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High Court awards Paralympian $6.75m following Upper Hunter horse fall


Paralympian Emily Tapp has been awarded $6.75 million in damages more than a decade after she fell off a horse during a campdraft competition in the Upper Hunter.

The High Court has found the event organisers knew there was a risk of catastrophic injury. 

Ms Tapp, now 30, sued the Australian Bushmen’s Campdraft and Rodeo Association for negligence after her horse fell on slippery ground during a competition at Ellerston, near Scone, in 2011, leaving her a paraplegic.

The NSW Supreme Court dismissed her case in 2019, and the Court of Appeal upheld that decision the following year, finding the fall was an obvious risk during a dangerous sport like campdrafting, which involves horseriders working cattle.

Ms Tapp lodged an appeal in the High Court, which awarded the damages in a majority decision handed down on Wednesday.

In the years since the fall, Ms Tapp has become an elite athlete, winning silver in paratriathalon at the Commonwealth Games in 2018, and gold medals in two world championships. 

She also competed at the Paralympics in Tokyo last year, but had to withdraw after crashing into a barrier.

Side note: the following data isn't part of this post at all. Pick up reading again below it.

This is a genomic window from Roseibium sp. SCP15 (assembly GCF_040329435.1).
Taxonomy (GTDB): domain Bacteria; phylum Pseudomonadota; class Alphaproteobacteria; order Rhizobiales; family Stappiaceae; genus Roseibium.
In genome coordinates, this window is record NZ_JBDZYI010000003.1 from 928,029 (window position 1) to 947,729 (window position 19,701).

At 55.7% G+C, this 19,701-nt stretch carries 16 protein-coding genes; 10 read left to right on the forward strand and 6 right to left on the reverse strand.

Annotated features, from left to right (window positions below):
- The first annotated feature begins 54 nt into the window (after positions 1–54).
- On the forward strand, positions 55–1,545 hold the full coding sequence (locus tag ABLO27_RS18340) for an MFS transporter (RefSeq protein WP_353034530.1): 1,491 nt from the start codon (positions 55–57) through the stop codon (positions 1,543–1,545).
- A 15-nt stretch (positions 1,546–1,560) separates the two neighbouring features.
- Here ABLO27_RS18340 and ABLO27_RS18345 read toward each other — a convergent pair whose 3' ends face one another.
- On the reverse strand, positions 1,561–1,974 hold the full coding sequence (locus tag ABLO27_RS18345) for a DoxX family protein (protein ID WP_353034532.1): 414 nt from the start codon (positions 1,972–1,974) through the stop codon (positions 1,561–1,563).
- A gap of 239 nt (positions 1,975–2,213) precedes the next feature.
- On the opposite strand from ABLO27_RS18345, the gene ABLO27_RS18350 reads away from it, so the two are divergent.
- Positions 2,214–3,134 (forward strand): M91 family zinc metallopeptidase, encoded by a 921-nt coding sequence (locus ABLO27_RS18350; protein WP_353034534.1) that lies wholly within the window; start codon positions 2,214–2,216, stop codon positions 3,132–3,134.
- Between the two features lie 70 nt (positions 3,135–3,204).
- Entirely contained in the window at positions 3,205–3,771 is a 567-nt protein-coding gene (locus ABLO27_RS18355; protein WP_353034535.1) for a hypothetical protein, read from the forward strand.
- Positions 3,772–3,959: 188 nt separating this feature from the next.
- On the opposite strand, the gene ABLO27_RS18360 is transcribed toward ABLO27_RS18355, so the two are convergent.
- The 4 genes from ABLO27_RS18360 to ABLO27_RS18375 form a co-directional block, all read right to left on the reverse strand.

In the High Court judgment, three of five justices found the campdraft organisers breached their duty of care and should have stopped the event when four competitors fell off their horses before Ms Tapp.

One experienced competitor repeatedly urged the organisers to stop the event because the ground was slippery, unsafe and dangerous, but instead they gave riders the option to withdraw from competition.

The court found the slippery ground substantially increased the risk of injury, and the potential for catastrophic injury was foreseeable. 

It also found the risk was not obvious to Ms Tapp, who wasn’t aware of the earlier falls, didn’t have an opportunity to inspect the arena, and had earlier competed safely alongside her sister and father.

“Very shortly after the fourth fall there was a fifth fall,” the majority judgment said.

“This time the fall had catastrophic consequences.

“The rider who fell from her horse was Ms Tapp.”

In her evidence, Ms Tapp said: “The ground felt heavy and my horse struggled to get a proper stride. My horse could not get her next stride and she went down on her front … she fell straight in a direct line and then we both slid onto the ground.”

The dissenting pair, including Chief Justice Susan Kiefel, said Ms Tapp’s appeal should be dismissed, in part because her case failed to prove the cause of the horse’s fall.

“The risk of a horse slipping as a result of losing its footing during a manoeuvre performed at speed is part and parcel of competitive campdrafting on even the most benign of surfaces,” the dissenting judgment said.

The association has been ordered to pay Ms Tapp’s legal costs.

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